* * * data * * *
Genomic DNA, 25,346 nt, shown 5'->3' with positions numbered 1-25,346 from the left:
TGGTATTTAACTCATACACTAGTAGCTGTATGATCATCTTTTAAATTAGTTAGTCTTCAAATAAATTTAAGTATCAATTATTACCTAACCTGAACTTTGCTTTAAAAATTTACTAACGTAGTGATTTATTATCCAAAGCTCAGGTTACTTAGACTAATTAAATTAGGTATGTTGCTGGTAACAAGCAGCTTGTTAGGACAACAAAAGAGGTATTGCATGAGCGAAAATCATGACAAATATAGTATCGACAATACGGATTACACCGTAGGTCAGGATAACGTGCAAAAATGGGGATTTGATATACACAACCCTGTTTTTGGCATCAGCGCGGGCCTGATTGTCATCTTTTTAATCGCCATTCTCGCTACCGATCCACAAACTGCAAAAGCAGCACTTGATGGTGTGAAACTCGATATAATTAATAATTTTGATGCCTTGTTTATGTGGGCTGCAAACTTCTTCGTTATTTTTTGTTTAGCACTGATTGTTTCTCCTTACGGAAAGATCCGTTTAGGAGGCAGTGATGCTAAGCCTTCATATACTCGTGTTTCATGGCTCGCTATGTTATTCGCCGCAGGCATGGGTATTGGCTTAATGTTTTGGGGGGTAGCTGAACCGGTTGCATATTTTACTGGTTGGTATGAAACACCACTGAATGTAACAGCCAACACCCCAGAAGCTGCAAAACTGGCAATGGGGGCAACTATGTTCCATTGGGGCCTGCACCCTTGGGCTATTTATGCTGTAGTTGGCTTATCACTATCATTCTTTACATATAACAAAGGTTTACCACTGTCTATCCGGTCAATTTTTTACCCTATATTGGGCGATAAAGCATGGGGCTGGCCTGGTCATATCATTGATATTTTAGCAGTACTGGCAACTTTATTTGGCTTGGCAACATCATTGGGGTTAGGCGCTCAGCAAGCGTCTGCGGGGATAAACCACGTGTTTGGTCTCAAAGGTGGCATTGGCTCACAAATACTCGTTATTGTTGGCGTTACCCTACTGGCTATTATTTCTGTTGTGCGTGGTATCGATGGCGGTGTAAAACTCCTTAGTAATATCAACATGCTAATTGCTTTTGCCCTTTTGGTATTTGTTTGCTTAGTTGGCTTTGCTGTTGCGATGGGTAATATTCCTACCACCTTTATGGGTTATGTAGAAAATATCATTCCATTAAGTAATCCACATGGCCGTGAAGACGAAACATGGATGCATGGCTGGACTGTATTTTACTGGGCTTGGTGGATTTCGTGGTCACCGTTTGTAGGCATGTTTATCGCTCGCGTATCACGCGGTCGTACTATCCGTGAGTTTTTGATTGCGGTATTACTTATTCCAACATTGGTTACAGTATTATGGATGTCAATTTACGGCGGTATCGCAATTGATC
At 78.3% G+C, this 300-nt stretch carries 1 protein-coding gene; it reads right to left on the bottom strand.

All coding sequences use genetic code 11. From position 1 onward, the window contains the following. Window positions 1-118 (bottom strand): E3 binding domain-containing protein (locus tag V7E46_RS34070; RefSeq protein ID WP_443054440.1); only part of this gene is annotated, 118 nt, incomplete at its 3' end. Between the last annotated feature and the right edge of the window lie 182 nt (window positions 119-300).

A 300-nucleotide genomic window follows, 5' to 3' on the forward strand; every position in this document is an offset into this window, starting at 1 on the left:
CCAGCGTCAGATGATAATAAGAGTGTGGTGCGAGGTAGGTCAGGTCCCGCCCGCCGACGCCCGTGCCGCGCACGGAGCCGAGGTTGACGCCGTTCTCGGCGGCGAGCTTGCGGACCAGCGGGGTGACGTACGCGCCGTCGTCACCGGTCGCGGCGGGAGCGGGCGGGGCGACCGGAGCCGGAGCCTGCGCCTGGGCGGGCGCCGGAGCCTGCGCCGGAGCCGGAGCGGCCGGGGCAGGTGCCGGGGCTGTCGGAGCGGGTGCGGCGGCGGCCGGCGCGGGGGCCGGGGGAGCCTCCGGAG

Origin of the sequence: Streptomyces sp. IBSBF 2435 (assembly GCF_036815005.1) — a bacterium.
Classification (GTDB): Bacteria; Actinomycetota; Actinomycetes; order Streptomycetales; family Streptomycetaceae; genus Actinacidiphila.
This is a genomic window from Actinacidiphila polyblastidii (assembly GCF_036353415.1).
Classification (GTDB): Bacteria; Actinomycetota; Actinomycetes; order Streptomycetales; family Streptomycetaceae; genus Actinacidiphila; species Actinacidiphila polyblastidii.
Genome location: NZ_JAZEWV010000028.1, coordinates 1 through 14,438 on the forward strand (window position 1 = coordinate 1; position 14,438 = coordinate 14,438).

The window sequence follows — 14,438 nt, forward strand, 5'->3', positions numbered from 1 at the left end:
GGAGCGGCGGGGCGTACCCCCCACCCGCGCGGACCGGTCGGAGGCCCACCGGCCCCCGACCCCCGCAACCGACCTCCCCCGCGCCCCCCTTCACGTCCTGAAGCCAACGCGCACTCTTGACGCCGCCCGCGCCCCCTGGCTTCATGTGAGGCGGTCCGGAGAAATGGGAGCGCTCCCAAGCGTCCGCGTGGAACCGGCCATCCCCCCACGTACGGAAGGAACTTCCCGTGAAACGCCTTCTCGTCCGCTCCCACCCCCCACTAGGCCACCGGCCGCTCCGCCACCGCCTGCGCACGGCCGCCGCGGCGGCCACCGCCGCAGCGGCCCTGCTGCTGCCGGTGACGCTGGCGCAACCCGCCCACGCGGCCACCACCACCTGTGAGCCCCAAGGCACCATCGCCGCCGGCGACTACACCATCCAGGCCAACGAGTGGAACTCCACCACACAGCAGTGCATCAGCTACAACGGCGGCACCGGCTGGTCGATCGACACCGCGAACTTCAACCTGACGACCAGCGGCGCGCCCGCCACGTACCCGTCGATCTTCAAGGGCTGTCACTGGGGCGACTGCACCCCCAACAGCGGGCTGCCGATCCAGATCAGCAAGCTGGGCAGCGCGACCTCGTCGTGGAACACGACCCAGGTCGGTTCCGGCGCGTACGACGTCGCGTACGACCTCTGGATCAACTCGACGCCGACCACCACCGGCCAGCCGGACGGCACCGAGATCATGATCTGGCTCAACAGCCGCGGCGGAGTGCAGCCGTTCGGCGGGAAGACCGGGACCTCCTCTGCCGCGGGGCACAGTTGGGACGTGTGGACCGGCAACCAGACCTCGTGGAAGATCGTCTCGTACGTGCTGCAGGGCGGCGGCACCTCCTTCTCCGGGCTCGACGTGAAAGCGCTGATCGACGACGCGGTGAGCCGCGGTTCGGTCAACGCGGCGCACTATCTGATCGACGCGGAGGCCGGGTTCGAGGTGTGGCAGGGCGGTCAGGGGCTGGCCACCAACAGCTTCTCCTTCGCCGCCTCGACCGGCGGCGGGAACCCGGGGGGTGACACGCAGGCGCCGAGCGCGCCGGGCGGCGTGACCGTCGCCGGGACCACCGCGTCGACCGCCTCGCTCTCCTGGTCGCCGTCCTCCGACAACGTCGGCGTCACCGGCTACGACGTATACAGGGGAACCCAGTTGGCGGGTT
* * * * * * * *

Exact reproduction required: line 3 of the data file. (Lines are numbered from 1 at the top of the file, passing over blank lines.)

At 78.3% G+C, this 300-nt stretch carries 1 protein-coding gene; it reads right to left on the bottom strand.